Will your MP back Theresa May this evening?

PUBLISHED: 10:52 12 December 2018

Theresa May became Prime Minister in 2016. Picture: EJ/Wilkimedia.

Theresa May became Prime Minister in 2016. Picture: EJ/Wilkimedia.

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East Devon MP Sir Hugo Swire voiced his concerns about Theresa May’s Brexit plan earlier this month.

Hugo Swire stock pictureHugo Swire stock picture

East Devon MP Sir Hugo Swire remains tight lipped about how he will vote in this evening’s Conservative Party leadership vote.

The Journal contacted Sir Hugo this morning after Theresa May’s announcement outside 10 Downing Street this morning that a leadership vote will take place this evening.

A spokesman for Sir Hugo said he would not be making any comment until after tonight’s secret ballot.

His silence is at odds with some of his Conservative colleagues in Devon, North Devon MP Peter Heaton-Jones and Torridge and West Devon MP Geoffrey Cox have both backed the Prime Minister.

Peter Heaton-JonesPeter Heaton-Jones

North Devon MP Peter Heaton-Jones said the Prime Minister had his ‘full support’ following the news that the threshold of no confidence letters required from Conservative MPs to trigger a leadership vote had been reached.

Torridge and West Devon MP and Attorney General Geoffrey Cox said there was ‘no time for the self indulgent spasm’ of a leadership election.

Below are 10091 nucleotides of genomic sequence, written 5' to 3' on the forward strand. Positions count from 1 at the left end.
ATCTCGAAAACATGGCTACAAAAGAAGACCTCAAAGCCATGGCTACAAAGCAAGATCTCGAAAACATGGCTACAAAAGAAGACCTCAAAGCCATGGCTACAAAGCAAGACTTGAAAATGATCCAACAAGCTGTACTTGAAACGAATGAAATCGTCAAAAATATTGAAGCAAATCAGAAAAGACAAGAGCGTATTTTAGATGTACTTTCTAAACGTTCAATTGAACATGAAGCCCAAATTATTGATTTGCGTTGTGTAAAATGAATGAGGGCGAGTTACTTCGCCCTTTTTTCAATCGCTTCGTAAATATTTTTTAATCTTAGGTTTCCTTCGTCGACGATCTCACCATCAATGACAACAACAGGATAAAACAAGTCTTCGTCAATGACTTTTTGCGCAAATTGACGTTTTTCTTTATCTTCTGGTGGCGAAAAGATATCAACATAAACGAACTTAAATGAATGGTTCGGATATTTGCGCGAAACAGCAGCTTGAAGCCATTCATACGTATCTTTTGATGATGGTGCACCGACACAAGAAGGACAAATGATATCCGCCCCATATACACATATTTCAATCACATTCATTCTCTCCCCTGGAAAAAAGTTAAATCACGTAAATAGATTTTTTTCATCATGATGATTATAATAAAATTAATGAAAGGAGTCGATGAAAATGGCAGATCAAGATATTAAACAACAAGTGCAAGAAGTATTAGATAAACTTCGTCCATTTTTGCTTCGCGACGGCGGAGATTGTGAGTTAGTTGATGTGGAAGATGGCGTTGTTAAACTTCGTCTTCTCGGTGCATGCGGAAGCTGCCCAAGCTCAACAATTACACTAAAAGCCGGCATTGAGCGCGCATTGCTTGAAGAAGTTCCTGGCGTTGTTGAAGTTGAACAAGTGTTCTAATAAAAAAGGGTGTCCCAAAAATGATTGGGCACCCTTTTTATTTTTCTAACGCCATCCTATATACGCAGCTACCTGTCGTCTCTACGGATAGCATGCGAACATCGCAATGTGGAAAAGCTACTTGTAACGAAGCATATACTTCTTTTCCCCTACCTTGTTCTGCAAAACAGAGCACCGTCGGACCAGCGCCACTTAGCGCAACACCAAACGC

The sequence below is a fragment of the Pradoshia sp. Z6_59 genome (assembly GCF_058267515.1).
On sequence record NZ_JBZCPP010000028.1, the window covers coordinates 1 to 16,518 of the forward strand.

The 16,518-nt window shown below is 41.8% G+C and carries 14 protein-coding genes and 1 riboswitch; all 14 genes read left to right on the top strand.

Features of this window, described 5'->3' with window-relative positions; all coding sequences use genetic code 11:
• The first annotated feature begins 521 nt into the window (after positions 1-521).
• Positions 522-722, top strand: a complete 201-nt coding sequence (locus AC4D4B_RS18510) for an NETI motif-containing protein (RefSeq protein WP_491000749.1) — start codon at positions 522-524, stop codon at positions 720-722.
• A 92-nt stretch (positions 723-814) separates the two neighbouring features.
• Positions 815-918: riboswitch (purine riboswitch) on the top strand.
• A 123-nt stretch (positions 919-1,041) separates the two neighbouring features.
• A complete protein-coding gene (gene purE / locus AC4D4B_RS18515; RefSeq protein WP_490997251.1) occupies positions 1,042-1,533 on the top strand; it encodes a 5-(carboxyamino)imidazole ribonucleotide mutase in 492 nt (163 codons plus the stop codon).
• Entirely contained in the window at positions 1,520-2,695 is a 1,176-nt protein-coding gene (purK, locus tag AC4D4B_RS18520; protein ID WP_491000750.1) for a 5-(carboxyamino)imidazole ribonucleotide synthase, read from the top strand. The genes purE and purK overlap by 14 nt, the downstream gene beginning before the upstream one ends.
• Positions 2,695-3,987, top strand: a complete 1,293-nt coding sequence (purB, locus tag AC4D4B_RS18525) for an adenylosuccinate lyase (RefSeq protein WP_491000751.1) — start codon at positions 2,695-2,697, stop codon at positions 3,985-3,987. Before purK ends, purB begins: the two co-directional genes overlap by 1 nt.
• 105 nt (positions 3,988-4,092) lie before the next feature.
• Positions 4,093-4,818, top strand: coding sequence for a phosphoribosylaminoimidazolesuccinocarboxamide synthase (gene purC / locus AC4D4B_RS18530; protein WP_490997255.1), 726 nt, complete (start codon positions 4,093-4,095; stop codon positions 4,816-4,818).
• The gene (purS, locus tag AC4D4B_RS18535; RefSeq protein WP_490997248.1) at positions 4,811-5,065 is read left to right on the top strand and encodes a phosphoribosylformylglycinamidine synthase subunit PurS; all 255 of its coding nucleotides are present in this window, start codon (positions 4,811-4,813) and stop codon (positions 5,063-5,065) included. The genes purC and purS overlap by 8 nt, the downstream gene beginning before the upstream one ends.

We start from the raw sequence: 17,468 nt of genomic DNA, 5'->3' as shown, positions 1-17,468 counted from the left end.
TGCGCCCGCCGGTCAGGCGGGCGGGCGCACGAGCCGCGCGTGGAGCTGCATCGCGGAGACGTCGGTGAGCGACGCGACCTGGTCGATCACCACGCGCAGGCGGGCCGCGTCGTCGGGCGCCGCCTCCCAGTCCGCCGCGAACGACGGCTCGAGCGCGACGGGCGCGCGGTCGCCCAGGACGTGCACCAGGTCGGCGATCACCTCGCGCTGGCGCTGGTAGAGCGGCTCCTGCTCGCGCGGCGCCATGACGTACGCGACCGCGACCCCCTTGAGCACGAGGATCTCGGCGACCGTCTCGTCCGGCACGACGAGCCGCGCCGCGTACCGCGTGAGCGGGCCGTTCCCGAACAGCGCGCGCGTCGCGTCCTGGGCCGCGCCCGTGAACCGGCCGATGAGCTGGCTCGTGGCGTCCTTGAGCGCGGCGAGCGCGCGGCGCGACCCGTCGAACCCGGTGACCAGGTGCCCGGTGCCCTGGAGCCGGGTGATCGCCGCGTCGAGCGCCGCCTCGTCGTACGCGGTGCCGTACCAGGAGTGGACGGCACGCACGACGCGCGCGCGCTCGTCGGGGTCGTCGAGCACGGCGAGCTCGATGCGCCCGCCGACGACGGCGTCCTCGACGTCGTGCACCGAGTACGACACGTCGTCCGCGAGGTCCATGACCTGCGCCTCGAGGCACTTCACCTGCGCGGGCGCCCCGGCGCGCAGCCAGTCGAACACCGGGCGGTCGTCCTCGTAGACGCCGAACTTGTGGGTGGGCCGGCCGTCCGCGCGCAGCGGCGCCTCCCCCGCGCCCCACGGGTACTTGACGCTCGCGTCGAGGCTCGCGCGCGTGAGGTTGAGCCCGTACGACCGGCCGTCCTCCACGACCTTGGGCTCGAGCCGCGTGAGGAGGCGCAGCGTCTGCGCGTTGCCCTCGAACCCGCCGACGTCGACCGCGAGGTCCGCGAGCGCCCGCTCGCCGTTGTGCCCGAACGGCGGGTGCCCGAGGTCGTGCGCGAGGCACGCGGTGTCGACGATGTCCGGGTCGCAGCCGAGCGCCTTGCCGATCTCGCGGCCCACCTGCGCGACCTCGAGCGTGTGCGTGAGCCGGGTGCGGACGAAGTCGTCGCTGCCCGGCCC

Mr Heaton-Jones said in a tweet: “Theresa May has my full support. To change our leader and Prime Minister at this crucial time would be wrong for the party and, more importantly, for the country. Yes, I am loyal, and I wear that badge with pride.”

READ MORE: Why your MP might not support Theresa May’s Brexit deal

Geoffrey Cox, MP for Torridge and West Devon.Geoffrey Cox, MP for Torridge and West Devon.

In a speech in the Commons on Thursday, December 6, during a European Withdrawal Act debate Sir Hugo told Theresa May he could not support a deal which would ‘place part of the United Kingdom in a position that is different from the rest’.

Sir Hugo, who voted to remain in the EU, said the current proposals for Northern Ireland ‘would be an appallingly dangerous precedent’.

He told the House of Commons: “From all my experience in Northern Ireland, I know the nervousness of the loyalist community about how it is often treated by the Northern Ireland Office and the Foreign Office, both institutions in which I have served.

“We cannot possibly place part of the United Kingdom in a position that is different from the rest. It would be an appallingly dangerous precedent.

“I beg my right honourable friend the Prime Minister, whom I salute for even just standing up at this stage, to try to get us some movement on that part of the deal. If she does, she will find that there are those like me who will feel able to support it.”

He added: “If she does not, she will find herself short of votes next week, as there are those of us who put the Union and the integrity of the Union above all other matters.”

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